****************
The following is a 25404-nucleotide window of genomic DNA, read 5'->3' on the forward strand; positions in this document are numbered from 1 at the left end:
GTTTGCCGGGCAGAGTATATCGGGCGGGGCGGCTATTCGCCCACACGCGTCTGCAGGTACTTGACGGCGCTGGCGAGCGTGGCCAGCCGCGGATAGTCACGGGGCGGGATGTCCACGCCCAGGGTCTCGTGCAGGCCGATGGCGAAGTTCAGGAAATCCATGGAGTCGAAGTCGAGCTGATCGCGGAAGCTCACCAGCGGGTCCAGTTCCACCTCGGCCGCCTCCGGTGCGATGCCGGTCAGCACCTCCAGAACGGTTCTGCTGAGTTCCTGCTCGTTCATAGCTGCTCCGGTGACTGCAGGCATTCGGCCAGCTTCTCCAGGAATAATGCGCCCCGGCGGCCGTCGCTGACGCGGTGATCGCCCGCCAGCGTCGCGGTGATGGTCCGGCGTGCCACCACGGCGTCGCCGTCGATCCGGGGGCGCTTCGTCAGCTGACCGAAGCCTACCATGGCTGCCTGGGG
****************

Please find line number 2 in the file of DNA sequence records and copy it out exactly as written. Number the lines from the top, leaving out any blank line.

GTTTGCCGGGCAGAGTATATCGGGCGGGGCGGCTATTCGCCCACACGCGTCTGCAGGTACTTGACGGCGCTGGCGAGCGTGGCCAGCCGCGGATAGTCACGGGGCGGGATGTCCACGCCCAGGGTCTCGTGCAGGCCGATGGCGAAGTTCAGGAAATCCATGGAGTCGAAGTCGAGCTGATCGCGGAAGCTCACCAGCGGGTCCAGTTCCACCTCGGCCGCCTCCGGTGCGATGCCGGTCAGCACCTCCAGAACGGTTCTGCTGAGTTCCTGCTCGTTCATAGCTGCTCCGGTGACTGCAGGCATTCGGCCAGCTTCTCCAGGAATAATGCGCCCCGGCGGCCGTCGCTGACGCGGTGATCGCCCGCCAGCGTCGCGGTGATGGTCCGGCGTGCCACCACGGCGTCGCCGTCGATCCGGGGGCGCTTCGTCAGCTGACCGAAGCCTACCATGGCTGCCTGGGG